10. Mastodon – Leviathan
Simply put, Mastodon is the definitive Southern sludge band and Leviathan is the creme de la creme of Mastodon records. Having gotten more than enough practice letting out nasty, ear-dominating numbers on 2002’s Remission, the band had reached the perfect combination of preparation and ambition on their sophomore release. Their first attempt at a full-blown concept album, there’s very little that Mastodon didn’t get perfect on Leviathan. They sounded hungry, furious, and focused; their muddy prog-metal was filtered through a slight but noticeable increase in recording quality, and it was all the better for it. Leviathan is propelled by concentrated precision and grit; an epic tale based loosely on Herman Melville’s Moby Dick. But the true beast here isn’t the whale. By forcing their chaotic sound to merge seamlessly with more classical metal structures, Mastodon create a heavy metal environment as focused on the future as it is grounded in the genre’s past. And that’s the true beauty of the album: A song like “Seabeast” feels as familiar as it does alarmingly otherworldly. Ten years have passed since this titan was released into the wild, and it can (and has) been argued that Mastodon have slowly but surely headed away from metal and into the territory of sludge-inspired hard rock. But who can blame them? When your second album is as ground-breaking and earth-shattering as Leviathan, there’s only so much farther you can travel in the same direction. – A.T. Bossenger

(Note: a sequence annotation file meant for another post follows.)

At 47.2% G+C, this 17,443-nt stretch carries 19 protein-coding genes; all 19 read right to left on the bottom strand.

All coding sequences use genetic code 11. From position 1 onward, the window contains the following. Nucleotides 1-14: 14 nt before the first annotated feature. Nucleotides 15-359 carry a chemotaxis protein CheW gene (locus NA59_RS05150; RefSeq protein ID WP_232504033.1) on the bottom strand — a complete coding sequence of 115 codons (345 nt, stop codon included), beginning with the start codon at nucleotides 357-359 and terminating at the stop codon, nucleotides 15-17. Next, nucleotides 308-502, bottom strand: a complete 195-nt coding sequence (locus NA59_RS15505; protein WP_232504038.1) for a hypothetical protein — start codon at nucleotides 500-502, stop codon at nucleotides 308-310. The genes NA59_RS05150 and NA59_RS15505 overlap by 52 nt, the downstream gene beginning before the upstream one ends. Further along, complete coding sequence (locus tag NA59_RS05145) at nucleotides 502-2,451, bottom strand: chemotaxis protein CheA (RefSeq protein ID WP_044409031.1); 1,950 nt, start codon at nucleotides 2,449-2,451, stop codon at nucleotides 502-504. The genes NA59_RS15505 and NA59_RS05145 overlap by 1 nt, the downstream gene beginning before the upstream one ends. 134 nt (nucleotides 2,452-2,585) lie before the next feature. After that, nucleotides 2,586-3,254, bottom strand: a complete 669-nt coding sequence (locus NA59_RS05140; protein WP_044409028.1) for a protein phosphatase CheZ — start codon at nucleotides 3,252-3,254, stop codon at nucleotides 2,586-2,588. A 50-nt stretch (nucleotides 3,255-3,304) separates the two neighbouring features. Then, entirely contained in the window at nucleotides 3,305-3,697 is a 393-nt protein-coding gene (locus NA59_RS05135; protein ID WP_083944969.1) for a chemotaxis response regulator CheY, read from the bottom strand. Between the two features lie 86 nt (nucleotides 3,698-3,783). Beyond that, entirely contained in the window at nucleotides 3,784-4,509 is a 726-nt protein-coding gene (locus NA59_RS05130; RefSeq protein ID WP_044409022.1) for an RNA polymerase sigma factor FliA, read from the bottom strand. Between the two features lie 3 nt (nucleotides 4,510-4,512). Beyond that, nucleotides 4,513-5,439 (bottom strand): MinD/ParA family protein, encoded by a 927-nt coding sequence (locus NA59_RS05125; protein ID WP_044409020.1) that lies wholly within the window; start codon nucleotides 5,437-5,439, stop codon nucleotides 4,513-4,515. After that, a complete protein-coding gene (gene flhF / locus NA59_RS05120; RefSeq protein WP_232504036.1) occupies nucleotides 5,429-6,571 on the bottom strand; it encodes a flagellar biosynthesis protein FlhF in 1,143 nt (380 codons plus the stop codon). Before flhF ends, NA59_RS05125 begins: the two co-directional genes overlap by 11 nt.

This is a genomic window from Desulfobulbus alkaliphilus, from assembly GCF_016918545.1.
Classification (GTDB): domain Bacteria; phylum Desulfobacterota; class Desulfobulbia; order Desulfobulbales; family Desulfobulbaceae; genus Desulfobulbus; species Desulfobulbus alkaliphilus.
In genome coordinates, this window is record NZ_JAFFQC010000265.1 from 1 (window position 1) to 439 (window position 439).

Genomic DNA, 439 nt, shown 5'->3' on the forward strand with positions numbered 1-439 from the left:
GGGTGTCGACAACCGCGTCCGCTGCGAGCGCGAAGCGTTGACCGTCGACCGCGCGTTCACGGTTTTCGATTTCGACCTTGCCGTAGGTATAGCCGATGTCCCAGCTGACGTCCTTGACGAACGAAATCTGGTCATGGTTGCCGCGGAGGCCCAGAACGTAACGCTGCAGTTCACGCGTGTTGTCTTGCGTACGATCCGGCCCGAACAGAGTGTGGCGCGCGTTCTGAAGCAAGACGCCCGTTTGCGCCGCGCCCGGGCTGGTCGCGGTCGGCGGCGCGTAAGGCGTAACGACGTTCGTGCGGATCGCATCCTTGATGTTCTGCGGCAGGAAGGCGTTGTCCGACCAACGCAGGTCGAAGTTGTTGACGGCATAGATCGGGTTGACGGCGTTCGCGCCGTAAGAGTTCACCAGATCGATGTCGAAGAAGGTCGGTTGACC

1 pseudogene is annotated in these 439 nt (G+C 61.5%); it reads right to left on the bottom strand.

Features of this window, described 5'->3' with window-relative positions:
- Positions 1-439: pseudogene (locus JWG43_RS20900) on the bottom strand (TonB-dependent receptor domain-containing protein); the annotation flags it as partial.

9. Motörhead – Ace of Spades
Not many albums kick more ass than Motörhead’s Ace of Spades. Songs like “Fire Fire” and “The Hammer” with all their blistering speed, solos, and grit are just two of many examples proving why this album is more than classic rock ‘n roll — it’s bruising and glorious heavy metal. Bridging the gap between punk and metal, Lemmy’s energy and indifference still makes him one of the greatest rock stars of all time. On the title track and one of the greatest songs in metal’s history, Lemmy’s welcoming and raspy call to arms to join him in all his reckless debauchery still packs a punch thirty-four years later: “You know I’m born to lose, and gambling’s for fools/ But that’s the way I like it baby, I don’t wanna live forever!” Scrappy and coarse, Motörhead’s magnum opus solidified them as pioneers in speed metal. – Dan Pritchett
8. Carcass – Heartwork
Carcass’ career arc is one of the most notable examples in metal of artistic progression done right. In the beginning, the UK-based foursome pursued pummeling grindcore with gut-ripping gore via albums like Reek of Putrefaction and Symphonies of Sickness, before perfecting death metal with Necroticism — Descanting the Insalubrious, eventually having some fun with death ‘n’ roll on (at the time) final release Swan Song, and ultimately making a triumphant comeback via the melodic and brutal recent highlight, Surgical Steel. But at no point did the band ever sound quite so unstoppable as they did on their melodic death metal masterpiece Heartwork. Vocalist Jeff Walker is like a misanthropic carnival barker, his harsh vocals guiding the band’s proceedings as they progress through one riff-driven rollercoaster after another. And it’s really in the riffs where the band shows where their true strengths lie. Michael Amott and Bill Steer are the real stars of Heartwork, letting one harmonized sequence of flashy fretwork bleed into a sequence of guttural chugs on “Arbeit Macht Fleisch,” clicking with start-stop precision on “Doctrinal Expletives,” and grooving the fuck out on “No Love Lost.” There’s not a moment wasted on Heartwork, nor one that ever stops being an absolute thrill to listen to. Never before or since has death metal sounded simultaneously so artful and accessible. – Jeff Terich
7. Napalm Death – Scum